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Nine Key Changes at the Bargaining Table: A Policy Handbook for Colorado School Board Reform Leaders

IB-2011-D (September 2011)
Author: Ben DeGrow

PDF of full Issue Backgrounder
Scribd version of full Issue Backgrounder

Of Colorado’s 178 school districts, 41 have a formal bargaining relationship with one or more employee unions. Because Colorado has no defined public-sector labor law, the greatest opportunity to reform restrictive policies and interest group privileges comes at the local school board level. Recent bargaining reforms in other states show the fiscal benefits that may be realized from adopting this approach. The few high-quality academic studies of the question all show that restrictive bargaining policies have a negative impact on student learning.

The dynamics of union negotiations make it more difficult for school board directors to effect positive change. For instance, certain elements of a negotiated agreement may be off-limits to discuss or change except in years when the contract’s terms are set to expire. Persistence and public support are important to achieving reforms through collective bargaining. Board directors are far more likely to succeed in ensuring concessions if they take direct involvement in the process. Nine key opportunities for school district bargaining reform are as follows:

1. Open union negotiations to public observation. Transparent policy-making affords an opportunity to enlist broad support for reform and reminds organized employee interests whose interests they are negotiating against: taxpaying citizens.
2. End union payroll dues deduction services. Collecting funds for groups that finance local board candidates creates real and potential conflicts of interests. Suspending the privilege still allows educators the option to support a union through private transactions.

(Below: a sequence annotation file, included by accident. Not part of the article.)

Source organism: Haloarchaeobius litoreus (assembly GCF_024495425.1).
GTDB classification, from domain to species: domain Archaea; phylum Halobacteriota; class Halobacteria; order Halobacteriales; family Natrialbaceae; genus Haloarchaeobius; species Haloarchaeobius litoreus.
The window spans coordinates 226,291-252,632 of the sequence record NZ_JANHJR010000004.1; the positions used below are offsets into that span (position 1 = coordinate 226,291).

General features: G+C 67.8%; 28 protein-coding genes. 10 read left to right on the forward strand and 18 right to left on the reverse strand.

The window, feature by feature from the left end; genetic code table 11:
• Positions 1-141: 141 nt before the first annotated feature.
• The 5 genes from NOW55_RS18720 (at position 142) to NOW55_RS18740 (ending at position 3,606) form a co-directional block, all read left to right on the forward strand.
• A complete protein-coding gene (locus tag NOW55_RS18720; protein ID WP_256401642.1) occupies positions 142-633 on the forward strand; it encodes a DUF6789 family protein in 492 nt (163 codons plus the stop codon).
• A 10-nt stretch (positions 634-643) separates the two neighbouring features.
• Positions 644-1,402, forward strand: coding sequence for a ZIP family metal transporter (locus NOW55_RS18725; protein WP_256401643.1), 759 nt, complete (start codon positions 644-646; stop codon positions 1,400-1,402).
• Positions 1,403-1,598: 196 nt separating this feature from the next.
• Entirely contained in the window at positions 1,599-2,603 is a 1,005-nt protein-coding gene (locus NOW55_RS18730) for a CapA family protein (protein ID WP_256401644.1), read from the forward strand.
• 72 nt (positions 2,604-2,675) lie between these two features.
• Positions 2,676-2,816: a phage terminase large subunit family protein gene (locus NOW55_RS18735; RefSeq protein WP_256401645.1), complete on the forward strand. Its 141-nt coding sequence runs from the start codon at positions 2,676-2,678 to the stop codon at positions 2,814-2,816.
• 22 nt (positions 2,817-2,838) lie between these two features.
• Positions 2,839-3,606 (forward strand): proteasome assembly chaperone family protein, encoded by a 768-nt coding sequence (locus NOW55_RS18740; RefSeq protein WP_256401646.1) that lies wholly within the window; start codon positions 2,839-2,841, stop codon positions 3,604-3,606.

3. Allow union members to opt out at any time. Employees could be set free from tight timelines and onerous procedures to opt out of union membership.
4. Eliminate “dues equivalency” fee burdens. Non-union members in six districts must submit a written request each year to prevent a union payroll deduction equivalent to paying dues.
5. Stop using seniority to place teachers. Senate Bill 10-191 helps empower school boards to get rid of provisions that favor less effective senior teachers in deciding transfers and avoiding layoffs. Procedures like coin flips may be used to break ties for teachers with equal seniority.
6. Bring accountability to union release days. Many agreements allow educators tax-funded release time from classroom responsibilities to perform union business—including lobbying—a practice that should end.
7. Make unions pay for their officers’ services. No local teachers union should be subsidized for the extended leave time their presidents and other officers receive to perform union service.
8. Provide equal access to district systems. Honor teachers’ right to know by repealing measures that give union bargaining agents free and privileged use of school district property and communication systems, as well as exclusive access to events and information.
9. Explore alternatives to bargaining model. The example of some Colorado school districts can be followed by entirely terminating exclusive bargaining or other negotiation privileges, while rewarding teacher professionalism and welcoming teacher input.

Every one of the 41 bargaining districts can find multiple opportunities for reforms that promote good government, individual employee rights, and a greater focus on student welfare. Challenging economic times and heightened calls for accountable government make the case for prompt action. Opportunity awaits local education leaders to enhance flexibility, fairness and fiscal responsibility at the bargaining table.